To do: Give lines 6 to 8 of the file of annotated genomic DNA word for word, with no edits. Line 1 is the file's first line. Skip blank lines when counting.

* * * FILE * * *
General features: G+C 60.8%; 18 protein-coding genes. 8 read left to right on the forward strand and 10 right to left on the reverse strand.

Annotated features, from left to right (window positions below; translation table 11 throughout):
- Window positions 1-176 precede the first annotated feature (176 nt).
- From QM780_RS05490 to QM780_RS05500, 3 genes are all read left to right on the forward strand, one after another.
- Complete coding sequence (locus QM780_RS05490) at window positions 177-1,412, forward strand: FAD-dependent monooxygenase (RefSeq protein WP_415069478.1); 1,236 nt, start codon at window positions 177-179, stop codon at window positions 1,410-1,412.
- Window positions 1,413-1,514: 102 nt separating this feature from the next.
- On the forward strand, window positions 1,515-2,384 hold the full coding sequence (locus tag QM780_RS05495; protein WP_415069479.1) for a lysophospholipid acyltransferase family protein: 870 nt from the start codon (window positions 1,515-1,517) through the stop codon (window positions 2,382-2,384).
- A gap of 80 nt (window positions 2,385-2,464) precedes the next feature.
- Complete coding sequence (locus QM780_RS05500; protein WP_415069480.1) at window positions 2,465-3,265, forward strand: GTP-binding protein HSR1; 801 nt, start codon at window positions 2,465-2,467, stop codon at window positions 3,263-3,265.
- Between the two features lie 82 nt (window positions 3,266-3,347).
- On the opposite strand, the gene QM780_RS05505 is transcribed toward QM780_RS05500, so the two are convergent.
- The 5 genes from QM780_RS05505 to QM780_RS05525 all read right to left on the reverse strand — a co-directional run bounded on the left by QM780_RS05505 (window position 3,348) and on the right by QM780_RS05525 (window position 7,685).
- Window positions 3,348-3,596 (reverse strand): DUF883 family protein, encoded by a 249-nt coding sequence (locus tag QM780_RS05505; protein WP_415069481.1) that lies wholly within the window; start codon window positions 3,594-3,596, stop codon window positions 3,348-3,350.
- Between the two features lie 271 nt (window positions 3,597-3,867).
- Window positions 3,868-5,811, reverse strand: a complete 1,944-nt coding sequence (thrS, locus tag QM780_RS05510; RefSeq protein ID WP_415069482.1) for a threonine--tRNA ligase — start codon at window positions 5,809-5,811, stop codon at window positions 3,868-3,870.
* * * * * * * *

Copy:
- Window positions 1,413-1,514: 102 nt separating this feature from the next.
- On the forward strand, window positions 1,515-2,384 hold the full coding sequence (locus tag QM780_RS05495; protein WP_415069479.1) for a lysophospholipid acyltransferase family protein: 870 nt from the start codon (window positions 1,515-1,517) through the stop codon (window positions 2,382-2,384).
- A gap of 80 nt (window positions 2,385-2,464) precedes the next feature.